1. a) All in-scope electrical equipment cannot be sold unless it is electrically safe.
  2. b) All in-scope electrical equipment is classified into one of three levels based on risk assessment.
  3. c) All Responsible Suppliers of all in-scope electrical equipment offered for sale must be Australian or New Zealand legal entities (including foreign companies with an Australian or New Zealand business registration) and must be registered on the National Database as Responsible Suppliers.
  4. d) All level 2 (medium risk) and level 3 (high risk) electrical equipment must be registered on the National Database before it is offered for sale.
  5. e) Documentation and evidence appropriate to the level of risk must be prepared and kept by the Responsible Supplier.

For level 2 (medium risk) electrical equipment, a Compliance Folder is required and, if not held by the Responsible Supplier, must be made available if requested.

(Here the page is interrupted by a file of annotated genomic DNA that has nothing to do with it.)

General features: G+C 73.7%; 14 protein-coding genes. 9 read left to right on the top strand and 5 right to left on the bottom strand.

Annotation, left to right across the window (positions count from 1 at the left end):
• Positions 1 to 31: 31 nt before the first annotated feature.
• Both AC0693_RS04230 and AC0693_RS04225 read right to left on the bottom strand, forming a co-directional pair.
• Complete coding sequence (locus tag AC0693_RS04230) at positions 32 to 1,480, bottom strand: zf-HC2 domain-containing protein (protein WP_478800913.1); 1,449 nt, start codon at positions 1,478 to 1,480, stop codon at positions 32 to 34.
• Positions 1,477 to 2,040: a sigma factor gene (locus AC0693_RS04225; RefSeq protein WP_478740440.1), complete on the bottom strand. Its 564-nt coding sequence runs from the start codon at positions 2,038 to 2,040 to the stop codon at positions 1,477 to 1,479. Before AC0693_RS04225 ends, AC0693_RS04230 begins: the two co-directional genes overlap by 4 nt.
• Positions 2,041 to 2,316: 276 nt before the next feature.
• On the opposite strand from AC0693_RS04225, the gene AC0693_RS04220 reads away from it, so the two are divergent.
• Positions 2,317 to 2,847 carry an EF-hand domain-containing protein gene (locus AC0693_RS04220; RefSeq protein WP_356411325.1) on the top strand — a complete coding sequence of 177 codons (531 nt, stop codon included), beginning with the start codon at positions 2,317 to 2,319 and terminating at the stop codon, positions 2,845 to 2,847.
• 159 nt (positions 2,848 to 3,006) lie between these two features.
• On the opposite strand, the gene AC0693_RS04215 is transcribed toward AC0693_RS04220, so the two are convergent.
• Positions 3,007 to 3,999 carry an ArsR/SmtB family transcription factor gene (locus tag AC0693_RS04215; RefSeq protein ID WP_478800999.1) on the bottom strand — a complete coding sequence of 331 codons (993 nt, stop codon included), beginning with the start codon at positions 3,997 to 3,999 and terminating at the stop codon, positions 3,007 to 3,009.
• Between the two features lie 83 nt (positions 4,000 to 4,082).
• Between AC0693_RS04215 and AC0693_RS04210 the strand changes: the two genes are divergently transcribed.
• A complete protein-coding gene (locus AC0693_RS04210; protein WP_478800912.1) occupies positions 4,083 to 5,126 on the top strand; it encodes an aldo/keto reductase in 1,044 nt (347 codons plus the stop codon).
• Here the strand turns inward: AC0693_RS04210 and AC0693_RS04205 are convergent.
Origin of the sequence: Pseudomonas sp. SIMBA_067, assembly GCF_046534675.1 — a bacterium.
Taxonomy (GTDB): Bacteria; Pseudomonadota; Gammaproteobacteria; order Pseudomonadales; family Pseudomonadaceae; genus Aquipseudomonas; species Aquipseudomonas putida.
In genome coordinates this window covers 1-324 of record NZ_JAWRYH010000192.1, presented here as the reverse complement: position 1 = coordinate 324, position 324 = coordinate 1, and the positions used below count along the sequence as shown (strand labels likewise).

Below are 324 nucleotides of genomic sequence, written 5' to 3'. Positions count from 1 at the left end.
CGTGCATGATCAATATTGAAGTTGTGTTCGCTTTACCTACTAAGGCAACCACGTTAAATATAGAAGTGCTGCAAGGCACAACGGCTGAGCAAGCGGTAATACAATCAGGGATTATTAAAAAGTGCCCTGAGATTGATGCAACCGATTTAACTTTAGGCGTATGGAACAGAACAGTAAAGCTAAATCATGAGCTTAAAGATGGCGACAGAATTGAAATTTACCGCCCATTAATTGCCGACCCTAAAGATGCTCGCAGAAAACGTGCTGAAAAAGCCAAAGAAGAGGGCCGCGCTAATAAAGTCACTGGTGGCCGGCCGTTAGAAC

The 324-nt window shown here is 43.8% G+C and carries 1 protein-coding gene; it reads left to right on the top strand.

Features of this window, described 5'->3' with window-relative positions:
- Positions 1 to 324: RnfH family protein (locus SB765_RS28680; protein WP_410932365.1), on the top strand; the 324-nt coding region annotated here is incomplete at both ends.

For level 3 (high risk) electrical equipment, a Certificate of Conformity (Approval) is required.

  1. f) All in-scope electrical equipment must comply with relevant standards and be electrically safe.
  2. g) Certifiers, being a Recognised External Certification Scheme (who have applied and been recognised by a regulator participating in the Electrical Equipment Safety System) or Regulatory Authorities who undertake a similar function, assess relevant evidence and issue Certificates of Conformity for electrical equipment.